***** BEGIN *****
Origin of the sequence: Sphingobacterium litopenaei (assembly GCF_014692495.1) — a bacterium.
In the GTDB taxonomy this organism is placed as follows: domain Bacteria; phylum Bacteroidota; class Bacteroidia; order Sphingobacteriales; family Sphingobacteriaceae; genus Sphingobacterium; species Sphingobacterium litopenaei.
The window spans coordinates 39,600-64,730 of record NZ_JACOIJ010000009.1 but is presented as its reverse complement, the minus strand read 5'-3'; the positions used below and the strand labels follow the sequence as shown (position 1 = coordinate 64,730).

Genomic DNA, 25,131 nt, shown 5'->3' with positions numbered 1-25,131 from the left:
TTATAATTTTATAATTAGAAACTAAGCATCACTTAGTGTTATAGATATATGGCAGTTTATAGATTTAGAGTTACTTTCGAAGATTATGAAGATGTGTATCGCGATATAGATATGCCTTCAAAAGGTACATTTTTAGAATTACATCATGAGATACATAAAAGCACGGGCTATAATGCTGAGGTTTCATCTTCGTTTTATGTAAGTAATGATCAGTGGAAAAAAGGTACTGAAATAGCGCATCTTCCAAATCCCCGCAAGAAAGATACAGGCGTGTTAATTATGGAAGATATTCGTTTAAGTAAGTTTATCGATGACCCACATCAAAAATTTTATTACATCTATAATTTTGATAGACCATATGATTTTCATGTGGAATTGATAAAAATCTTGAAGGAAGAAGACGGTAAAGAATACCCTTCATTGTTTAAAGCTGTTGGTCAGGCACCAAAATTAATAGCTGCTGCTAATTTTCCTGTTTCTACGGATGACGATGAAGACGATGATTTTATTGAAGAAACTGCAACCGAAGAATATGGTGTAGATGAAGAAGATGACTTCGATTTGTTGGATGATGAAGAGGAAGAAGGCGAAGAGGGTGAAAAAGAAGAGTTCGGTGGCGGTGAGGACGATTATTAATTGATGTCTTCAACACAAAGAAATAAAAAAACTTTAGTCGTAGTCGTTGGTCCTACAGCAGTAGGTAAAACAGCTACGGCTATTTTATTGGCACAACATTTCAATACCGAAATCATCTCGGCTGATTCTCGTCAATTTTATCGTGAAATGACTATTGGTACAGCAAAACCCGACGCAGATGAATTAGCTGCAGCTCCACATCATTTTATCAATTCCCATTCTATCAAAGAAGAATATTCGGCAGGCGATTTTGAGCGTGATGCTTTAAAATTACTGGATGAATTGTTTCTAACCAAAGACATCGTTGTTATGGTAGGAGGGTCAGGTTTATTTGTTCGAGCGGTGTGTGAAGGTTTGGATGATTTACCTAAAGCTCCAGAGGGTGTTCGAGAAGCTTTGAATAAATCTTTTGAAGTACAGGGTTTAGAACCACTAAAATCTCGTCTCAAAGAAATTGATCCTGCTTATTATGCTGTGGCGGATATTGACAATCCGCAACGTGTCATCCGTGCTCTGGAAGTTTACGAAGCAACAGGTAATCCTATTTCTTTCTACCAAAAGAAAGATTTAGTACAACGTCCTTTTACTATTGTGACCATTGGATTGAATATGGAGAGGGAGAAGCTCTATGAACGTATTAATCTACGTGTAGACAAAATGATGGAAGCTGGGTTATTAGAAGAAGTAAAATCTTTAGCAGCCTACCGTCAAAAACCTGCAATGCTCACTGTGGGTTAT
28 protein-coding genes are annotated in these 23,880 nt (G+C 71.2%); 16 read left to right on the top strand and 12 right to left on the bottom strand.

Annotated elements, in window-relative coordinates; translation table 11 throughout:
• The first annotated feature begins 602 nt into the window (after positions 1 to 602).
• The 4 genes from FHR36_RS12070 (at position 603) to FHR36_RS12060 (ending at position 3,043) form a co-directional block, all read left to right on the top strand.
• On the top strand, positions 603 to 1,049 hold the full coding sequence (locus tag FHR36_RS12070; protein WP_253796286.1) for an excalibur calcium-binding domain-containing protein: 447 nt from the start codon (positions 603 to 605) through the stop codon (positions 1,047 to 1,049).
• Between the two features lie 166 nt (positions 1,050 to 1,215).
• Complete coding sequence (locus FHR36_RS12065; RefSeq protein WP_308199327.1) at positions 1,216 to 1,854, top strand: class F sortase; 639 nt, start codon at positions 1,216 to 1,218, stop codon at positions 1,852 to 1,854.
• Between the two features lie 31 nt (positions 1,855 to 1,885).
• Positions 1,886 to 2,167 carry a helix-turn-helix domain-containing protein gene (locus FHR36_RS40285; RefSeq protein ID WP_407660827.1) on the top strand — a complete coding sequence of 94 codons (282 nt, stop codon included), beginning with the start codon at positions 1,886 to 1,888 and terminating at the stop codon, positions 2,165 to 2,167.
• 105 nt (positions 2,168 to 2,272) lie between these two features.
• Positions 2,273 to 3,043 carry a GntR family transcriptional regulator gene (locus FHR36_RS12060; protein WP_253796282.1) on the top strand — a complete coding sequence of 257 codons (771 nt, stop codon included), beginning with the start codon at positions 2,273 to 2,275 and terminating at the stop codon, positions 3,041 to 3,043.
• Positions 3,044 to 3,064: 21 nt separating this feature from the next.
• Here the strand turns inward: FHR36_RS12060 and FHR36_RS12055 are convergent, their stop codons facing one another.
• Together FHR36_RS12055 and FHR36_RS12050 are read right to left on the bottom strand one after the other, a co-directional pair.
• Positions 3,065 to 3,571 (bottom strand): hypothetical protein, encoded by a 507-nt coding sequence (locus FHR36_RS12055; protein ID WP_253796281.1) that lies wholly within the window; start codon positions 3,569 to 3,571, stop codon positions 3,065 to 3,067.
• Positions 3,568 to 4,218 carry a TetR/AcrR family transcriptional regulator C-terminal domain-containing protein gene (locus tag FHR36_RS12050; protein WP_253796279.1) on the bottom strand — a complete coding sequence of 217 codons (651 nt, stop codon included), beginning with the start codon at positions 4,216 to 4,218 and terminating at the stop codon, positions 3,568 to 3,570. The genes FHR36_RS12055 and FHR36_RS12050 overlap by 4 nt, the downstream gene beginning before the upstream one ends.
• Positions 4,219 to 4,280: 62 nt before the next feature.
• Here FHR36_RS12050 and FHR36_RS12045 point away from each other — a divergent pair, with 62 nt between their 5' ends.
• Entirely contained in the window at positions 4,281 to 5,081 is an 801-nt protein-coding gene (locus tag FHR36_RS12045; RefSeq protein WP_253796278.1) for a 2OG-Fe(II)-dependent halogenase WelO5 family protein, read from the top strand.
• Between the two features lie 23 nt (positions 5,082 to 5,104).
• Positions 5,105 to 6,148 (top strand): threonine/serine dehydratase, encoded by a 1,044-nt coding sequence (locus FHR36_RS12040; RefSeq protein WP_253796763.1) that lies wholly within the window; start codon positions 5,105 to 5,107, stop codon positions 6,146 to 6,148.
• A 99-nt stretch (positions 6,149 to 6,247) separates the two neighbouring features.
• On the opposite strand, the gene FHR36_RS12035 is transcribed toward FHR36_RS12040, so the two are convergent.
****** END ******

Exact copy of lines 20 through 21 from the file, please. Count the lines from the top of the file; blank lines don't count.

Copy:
• Positions 3,065 to 3,571 (bottom strand): hypothetical protein, encoded by a 507-nt coding sequence (locus FHR36_RS12055; protein ID WP_253796281.1) that lies wholly within the window; start codon positions 3,569 to 3,571, stop codon positions 3,065 to 3,067.
• Positions 3,568 to 4,218 carry a TetR/AcrR family transcriptional regulator C-terminal domain-containing protein gene (locus tag FHR36_RS12050; protein WP_253796279.1) on the bottom strand — a complete coding sequence of 217 codons (651 nt, stop codon included), beginning with the start codon at positions 4,216 to 4,218 and terminating at the stop codon, positions 3,568 to 3,570. The genes FHR36_RS12055 and FHR36_RS12050 overlap by 4 nt, the downstream gene beginning before the upstream one ends.